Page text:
Czech citizens celebrated freedom once again at the 9th annual Mene Tekel international festival against totalitarianism in Prague on February 23 to March 1, 2015.
The Art of Zhen Shan Ren, a collection of artworks by Falun Gong practitioners, was among the many exhibits presented during the event. The paintings depict the peaceful inner world of the Falun Gong meditation practice, and the outer human tragedy of China's ongoing persecution of the practice.
The opening ceremony for the art exhibit featured guests David Kilgour, a former Canadian Secretary of State for Asia-Pacific, and Ethan Gutmann, an investigative journalist and author of the book The Slaughter, about the killing of Falun Gong practitioners and other prisoners of conscience for their organs.
|Ethan Gutmann (L) and David Kilgour (R) are interviewed by the Medical Tribune|
Also participating in the art exhibition ceremony were the Czech Minister of Culture, the Mayor of Prague, the Lithuania Ambassador, the Estonia Ambassador, and the head of the Czech Ecumenical Council of Churches.
Mr. Kilgour and Mr. Gutmann spoke and answered questions during a discussion after a special screening of the film “Free China: The Courage to Believe,” during the festival. The film sparked such great interest that the discussion went long past schedule.
|David Kilgour meets with the Czech minister of culture Daniel Hermann|
The film tells a story of a mother and former Communist Party member, Jennifer Zeng, who was imprisoned and subjected to forced labor and other means of physical and mental torture in China, simply for her belief in Falun Gong and its principles of Truthfulness, Compassion, and Forbearance.
Meeting with Czech Media
Gutmann and Kilgour spoke at a press conference focused on the issue of forced organ harvesting in China, and throughout their visit in Prague they were interviewed by various local media, including Czech Radio and Czech Television.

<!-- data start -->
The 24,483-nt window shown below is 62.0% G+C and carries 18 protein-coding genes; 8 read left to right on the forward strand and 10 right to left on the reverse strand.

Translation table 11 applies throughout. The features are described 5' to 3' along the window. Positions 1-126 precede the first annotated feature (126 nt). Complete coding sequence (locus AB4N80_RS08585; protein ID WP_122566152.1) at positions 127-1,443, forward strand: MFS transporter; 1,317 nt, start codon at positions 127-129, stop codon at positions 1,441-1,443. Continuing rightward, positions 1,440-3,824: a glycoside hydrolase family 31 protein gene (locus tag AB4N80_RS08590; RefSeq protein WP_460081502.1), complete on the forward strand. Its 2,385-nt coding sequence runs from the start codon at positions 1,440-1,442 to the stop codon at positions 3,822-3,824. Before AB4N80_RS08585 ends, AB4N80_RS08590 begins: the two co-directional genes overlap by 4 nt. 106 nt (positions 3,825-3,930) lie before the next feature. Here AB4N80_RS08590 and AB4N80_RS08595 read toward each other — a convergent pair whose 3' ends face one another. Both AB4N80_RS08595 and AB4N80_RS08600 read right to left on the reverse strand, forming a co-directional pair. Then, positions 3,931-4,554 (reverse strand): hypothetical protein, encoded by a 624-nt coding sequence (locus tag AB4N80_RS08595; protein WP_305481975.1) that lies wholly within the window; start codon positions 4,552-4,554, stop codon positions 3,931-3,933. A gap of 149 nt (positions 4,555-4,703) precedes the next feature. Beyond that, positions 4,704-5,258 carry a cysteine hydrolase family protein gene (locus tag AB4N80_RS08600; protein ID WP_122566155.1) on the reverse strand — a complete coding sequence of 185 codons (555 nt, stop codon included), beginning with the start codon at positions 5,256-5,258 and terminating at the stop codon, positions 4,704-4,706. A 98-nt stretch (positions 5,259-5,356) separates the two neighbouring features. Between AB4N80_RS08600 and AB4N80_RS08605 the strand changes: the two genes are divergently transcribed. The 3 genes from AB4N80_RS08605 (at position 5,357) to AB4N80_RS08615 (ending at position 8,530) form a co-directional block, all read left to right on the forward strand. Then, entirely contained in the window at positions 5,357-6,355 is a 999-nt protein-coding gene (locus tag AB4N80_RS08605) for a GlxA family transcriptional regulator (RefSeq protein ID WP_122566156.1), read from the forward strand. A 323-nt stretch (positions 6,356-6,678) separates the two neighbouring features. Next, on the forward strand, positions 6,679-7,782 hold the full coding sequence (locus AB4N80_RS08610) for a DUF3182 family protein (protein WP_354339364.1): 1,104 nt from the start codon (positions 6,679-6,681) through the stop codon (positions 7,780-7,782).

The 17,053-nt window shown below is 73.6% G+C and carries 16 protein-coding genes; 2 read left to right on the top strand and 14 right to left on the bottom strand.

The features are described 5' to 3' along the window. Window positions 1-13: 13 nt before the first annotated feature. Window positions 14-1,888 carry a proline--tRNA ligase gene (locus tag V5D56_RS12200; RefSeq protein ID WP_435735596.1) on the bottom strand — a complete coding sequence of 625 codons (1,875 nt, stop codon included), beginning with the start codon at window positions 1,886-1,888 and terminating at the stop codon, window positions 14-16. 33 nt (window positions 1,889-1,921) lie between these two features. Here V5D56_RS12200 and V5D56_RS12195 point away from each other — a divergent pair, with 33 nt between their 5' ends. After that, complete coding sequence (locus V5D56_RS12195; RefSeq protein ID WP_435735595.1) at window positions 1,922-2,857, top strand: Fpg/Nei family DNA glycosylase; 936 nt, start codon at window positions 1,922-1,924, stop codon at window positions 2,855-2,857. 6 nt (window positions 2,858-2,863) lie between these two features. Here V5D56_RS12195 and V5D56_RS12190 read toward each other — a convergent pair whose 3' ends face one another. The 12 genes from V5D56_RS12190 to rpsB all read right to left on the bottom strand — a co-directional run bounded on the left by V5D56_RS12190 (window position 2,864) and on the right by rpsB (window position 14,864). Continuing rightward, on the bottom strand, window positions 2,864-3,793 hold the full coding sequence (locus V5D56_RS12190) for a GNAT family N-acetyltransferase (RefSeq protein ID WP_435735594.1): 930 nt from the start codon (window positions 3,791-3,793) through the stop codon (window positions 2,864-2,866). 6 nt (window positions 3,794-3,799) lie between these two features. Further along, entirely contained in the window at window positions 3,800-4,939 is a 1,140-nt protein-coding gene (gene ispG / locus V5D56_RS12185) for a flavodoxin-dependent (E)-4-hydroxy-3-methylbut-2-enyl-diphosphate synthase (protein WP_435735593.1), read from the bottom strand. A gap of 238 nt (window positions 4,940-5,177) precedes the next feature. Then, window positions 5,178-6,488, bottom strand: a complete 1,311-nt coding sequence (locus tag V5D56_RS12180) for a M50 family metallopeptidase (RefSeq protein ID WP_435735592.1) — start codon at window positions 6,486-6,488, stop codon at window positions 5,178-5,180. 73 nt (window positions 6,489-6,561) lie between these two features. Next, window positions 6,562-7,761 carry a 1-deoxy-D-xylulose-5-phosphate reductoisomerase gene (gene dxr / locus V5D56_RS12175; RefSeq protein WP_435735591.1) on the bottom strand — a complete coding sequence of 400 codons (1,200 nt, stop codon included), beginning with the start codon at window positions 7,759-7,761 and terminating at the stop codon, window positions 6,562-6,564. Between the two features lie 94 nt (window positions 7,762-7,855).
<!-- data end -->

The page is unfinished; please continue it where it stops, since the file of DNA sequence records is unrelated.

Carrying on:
|David Kilgour on Czech Television, the main TV channel in the Czech Republic|
The two organ harvesting investigators sought progress in the Czech Republic toward outlawing organ tourism, and boycotting Chinese medical professionals for their involvement in this heinous crime. They met with representatives from professional medical bodies as well as government representatives to discuss the issue.
Meeting with MP Karel Schwarzenberg
|(L-R) David Kilgour, interpreter Jana Skovajsova, Karel Schwarzenberg, and David Gutmann in the Czech politician's office|
Mr. Gutmann and Mr. Kilgour paid a visit on February 23, to Czech MP Karel Schwarzenberg, a prominent political figure and former presidential candidate.
Schwarzenberg, the Duke of Krumlov, comes from an aristocratic family, and was living in exile when Czechoslovakia was under communist rule. After the Velvet Revolution in 1989, he returned to Prague to become an adviser to former Czech president Vaclav Havel.
He served as a minister of foreign affairs from 2010 to 2013, and is now an MP and leader of the TOP09 Party.
Schwarzenberg has always been a vocal critic of human rights violations by totalitarian regimes. After meeting with Kilgour and Gutmann and reviewing their research, he issued a statement expressing his views about the persecution of Falun Gong in China, criticizing politicians who remain silent on such issues.
He wrote, “It is a grave mistake that politicians from Europe go to China and don't talk about human rights, even declaring they will not interfere with the internal matters of China, which is interpreted by the Chinese (government) as giving up the right to talk about human rights. This is an act of abandoning the Chinese people, who are the ones suffering most, for many decades. This is an act of intentionally leaving them without hope.”
Noting that China's economic expansion often distracts the world's attention from the darker reality, he pointed out, “Under this great facade lies also a hidden face of China as discussed by the journalist Ethan Gutmann in his very carefully researched book about obtaining and selling human organs, a big business developed by the (Chinese) state to the detriment of executed people. If only a quarter of it was true, it would be an appalling crime.”
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